Getting a fix on how to fix the Railways is very important considering its steadily deteriorating finances over the years and near-complete inability to finance the money it needs to both grow its network as well as make it safe—the Anil Kakodkar committee had estimated the Railways need R1 lakh crore for just its safety needs. At an overall level, the Rakesh Mohan panel had estimated it needed R14 lakh crore of investment over the next decade. And, it has to be said to railway minister Suresh Prabhu’s credit, that he has made a good start. The Railways lost R34,928 crore on passenger carriage in FY15, taking its social obligations up from around 9% of gross traffic receipts in FY01 to over 21% in FY15. This cannot be fixed overnight, but after the 14% hike in passenger fare after the NDA assumed office, Prabhu has pencilled in another 10% hike in FY16. And apart from getting the government to help fund around 40% of the capex for the year and another 17% each from internal accruals and market borrowings, Prabhu plans to tap other sources for the balance—he already made a start by signing an agreement with LIC a few weeks ago.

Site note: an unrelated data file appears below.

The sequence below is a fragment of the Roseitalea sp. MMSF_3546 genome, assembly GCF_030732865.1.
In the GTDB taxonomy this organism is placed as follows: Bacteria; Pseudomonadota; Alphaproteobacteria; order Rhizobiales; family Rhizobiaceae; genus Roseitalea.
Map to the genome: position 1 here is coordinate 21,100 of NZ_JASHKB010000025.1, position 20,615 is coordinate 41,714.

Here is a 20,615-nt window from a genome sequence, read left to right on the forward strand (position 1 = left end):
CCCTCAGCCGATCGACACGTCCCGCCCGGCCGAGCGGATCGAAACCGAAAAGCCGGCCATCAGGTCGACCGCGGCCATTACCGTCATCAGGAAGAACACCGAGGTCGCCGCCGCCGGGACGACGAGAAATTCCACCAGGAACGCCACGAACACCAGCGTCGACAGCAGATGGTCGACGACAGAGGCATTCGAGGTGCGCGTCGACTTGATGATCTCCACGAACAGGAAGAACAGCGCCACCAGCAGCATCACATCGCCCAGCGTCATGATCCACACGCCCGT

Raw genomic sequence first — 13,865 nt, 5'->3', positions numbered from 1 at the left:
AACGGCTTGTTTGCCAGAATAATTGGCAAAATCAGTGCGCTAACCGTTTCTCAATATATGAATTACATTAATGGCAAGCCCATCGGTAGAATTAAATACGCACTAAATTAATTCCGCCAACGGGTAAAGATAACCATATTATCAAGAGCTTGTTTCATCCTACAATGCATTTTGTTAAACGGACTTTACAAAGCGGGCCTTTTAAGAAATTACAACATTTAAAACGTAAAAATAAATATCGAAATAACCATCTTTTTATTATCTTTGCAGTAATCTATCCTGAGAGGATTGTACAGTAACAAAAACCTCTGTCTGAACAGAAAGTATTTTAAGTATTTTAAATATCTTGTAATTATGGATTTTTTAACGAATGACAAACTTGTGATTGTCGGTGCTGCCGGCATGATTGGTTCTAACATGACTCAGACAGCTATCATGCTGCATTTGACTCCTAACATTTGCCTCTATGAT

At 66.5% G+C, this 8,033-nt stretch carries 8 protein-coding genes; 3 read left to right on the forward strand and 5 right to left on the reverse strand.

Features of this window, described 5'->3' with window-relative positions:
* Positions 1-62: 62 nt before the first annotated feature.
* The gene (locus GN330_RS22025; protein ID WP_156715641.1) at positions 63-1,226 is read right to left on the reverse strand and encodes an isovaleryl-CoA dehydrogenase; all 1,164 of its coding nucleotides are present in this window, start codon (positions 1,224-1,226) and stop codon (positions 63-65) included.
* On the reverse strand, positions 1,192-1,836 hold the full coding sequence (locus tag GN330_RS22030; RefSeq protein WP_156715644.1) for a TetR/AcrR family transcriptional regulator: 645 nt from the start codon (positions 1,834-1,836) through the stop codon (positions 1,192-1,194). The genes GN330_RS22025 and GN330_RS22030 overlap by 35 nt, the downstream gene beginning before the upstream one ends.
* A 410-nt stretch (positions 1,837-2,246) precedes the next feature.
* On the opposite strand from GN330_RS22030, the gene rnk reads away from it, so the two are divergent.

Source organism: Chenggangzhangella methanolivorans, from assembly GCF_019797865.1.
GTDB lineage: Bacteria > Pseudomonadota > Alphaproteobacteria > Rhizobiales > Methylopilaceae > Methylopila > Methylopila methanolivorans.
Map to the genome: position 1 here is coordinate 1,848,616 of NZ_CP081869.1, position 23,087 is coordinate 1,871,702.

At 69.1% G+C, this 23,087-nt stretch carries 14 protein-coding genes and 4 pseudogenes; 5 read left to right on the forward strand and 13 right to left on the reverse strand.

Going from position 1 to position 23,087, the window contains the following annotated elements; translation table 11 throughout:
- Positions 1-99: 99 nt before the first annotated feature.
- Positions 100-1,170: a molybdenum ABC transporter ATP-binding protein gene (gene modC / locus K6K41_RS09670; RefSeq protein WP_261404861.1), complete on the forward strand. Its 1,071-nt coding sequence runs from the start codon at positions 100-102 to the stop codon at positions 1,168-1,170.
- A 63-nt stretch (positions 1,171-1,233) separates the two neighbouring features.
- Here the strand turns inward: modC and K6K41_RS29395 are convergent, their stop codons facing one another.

Given this, it is not clear why Tata Group Chairman Emeritus Ratan Tata has been asked to head the innovation council, Kayakalp, whose job is to help do ‘business re-engineering and introducing a spirit of innovation in Railways’, to quote from Prabhu’s Budget speech. Tata is a great name to have as an advisor, but similar high-profile names have failed to turnaround ailing PSUs where the government did not have the will. And, in any case, apart from the Rakesh Mohan report, the Railways has a report on its restructuring being submitted by Bibek Debroy at the end of the month, and there is another committee under former DIPP secretary Ajai Shankar on how to revamp the PPP cell to get large private investment in, and there is a white paper along with this year’s Budget that offers solutions like involving customers (like coal and ports ministry) to build railway lines, getting more PPP and FDI, utilising 46,000 hectares of vacant land, developing railway stations to include commercial space, etc. And the Debroy committee, our front page story points out, is proposing revolutionary changes. Not just stopping the presentation of the annual Railway budget, but ensuring the central and state governments pay for the subsidies for passengers on central and suburban trains, linking subsidised tickets to Aadhaar numbers and getting private sector firms to run trains—for the latter to happen, Debroy proposes the track and signalling functions be hived off to an independent entity. Whether this will be accepted remains to be seen, but with all the plans he has, Prabhu doesn’t need to add another ‘ratan’ to his list of advisors.